Take a look at your shrinking market share and anyone can tell you it’s time to do things differently.

    Sense 4 is a joke. While you promised to listen to the consumer and shrink your UI, from what I have seen ROMs with Sense 4 are just as bloated as previous versions.


    1. When you say “listen to the consumer”, don’t you mean “listen to ME and several dozen other commenters on Phandroid”?

  17. You know what Chris I would like to see the G1 run ICS or even Jelly Bean WTF. Damn I haven’t seen a update in ages. Your crying over ICS where’s my G1 love Google said hell with me. I want ICS on my G1 :D

  18. The technical users they are referring to will just end up rooting and flashing anyway.

  19. Stopping an update due to the majority of users being not technical minded is absurd, HTC should make the update available to those who want it.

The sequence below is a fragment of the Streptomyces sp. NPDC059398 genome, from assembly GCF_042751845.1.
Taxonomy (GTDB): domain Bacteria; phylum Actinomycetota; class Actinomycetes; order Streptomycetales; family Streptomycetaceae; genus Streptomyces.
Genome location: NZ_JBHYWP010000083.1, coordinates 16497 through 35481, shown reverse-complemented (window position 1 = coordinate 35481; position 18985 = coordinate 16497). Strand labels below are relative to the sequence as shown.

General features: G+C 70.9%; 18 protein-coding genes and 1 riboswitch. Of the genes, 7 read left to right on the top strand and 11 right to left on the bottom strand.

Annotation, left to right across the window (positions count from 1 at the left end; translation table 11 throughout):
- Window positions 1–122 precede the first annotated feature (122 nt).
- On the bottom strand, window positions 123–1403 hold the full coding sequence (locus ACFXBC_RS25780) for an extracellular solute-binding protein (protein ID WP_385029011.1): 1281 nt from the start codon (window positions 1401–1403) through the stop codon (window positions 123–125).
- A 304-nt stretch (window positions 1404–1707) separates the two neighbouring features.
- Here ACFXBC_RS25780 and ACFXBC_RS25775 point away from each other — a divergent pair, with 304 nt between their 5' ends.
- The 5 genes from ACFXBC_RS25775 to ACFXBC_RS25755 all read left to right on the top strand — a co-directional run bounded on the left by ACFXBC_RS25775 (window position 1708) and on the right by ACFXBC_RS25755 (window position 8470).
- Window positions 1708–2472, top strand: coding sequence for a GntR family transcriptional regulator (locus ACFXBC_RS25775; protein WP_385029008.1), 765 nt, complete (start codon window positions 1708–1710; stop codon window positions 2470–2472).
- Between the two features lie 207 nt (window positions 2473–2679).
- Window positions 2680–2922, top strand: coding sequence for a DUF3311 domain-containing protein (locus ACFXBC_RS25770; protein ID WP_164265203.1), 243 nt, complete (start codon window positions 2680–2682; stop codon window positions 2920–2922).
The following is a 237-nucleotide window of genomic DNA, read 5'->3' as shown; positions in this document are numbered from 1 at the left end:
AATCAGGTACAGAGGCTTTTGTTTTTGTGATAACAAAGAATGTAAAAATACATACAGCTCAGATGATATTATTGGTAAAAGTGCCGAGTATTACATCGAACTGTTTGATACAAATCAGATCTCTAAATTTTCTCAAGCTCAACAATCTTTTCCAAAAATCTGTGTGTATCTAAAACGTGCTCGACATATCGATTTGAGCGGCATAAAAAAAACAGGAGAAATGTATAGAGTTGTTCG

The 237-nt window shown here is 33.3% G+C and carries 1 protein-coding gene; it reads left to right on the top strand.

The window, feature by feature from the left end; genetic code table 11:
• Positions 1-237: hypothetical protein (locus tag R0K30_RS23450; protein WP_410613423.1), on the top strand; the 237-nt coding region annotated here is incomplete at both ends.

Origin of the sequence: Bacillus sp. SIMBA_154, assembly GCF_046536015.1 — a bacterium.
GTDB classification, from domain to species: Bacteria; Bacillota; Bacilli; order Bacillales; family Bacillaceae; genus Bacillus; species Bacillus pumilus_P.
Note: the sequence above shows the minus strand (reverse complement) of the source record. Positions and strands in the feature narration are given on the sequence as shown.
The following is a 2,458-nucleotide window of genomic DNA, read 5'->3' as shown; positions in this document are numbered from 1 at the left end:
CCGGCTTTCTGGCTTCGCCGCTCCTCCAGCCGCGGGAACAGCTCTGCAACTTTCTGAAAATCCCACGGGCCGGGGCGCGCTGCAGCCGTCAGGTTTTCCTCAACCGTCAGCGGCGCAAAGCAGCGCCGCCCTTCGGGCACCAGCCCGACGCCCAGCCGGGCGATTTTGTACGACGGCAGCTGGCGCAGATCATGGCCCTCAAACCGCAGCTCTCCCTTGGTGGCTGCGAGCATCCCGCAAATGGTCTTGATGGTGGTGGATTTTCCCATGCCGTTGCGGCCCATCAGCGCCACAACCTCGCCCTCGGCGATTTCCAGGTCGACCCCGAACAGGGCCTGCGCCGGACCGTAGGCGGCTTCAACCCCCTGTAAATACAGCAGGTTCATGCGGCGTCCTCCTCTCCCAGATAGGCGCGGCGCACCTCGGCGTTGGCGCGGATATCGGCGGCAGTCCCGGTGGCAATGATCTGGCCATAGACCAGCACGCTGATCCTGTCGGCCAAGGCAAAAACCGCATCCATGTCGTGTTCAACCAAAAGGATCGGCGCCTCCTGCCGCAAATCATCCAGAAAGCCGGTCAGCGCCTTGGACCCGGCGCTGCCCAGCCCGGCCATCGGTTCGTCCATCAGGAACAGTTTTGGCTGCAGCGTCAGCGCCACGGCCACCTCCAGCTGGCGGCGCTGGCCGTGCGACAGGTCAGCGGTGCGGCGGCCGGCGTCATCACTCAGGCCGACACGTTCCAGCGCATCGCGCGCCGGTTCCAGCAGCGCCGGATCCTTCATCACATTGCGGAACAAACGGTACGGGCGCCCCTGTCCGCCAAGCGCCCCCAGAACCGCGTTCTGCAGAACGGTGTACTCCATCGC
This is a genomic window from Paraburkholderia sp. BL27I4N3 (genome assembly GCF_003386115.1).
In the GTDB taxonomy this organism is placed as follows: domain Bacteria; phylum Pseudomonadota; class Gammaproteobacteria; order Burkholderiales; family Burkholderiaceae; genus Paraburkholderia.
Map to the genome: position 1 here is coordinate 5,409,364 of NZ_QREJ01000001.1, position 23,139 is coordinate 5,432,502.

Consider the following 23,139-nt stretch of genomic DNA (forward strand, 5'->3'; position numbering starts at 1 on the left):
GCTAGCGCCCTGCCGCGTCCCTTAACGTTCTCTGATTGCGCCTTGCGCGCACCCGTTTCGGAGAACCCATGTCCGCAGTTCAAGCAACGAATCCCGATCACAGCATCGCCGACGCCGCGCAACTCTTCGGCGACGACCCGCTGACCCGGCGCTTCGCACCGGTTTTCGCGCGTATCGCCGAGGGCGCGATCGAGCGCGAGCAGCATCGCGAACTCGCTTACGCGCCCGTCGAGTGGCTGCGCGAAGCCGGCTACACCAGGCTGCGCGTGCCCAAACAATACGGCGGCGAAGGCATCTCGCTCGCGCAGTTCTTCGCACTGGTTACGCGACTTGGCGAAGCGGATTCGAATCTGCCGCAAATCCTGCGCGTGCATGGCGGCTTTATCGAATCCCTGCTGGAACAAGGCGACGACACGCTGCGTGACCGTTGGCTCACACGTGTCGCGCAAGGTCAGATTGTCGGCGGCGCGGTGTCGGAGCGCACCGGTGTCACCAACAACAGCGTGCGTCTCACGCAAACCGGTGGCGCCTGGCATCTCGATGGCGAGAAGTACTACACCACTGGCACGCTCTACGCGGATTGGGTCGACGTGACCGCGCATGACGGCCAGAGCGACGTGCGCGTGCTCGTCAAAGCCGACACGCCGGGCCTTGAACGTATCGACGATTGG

20. I use to get mad about these thing’s but I understand stand where they’re coming from. More advance users like I am know what they mean. But most people don’t realize that HTC gives you the tools to unlock your phone and install roms.

  21. Hey least most of you can upgrade and not lose you unlimited data, for me I’m stuck with the Rezound for life lol.

  22. Eh, the inspire 4G wasn’t getting it anyway and I have since moved on the HTC One X.

    I always choose htc over other oem’s but if they don’t start improving their business model ie. Memory expansion, better battery life and less sense devices, I might just move on to another android competitor. Oh and for the love of god, do something with the power & volume buttons.

  23. If that’s the only reason, then HTC should at least provide the update for those willing to overlook the warning.

  24. Why can’t they just leak it to XDA? An unofficial official update would make everyone dying for ICS happy and wouldn’t affect the non-technical consumers at all.

  25. Bloated sense strikes again!

  26. HTC was stupid to partition the device with so little space left on /system in the first place.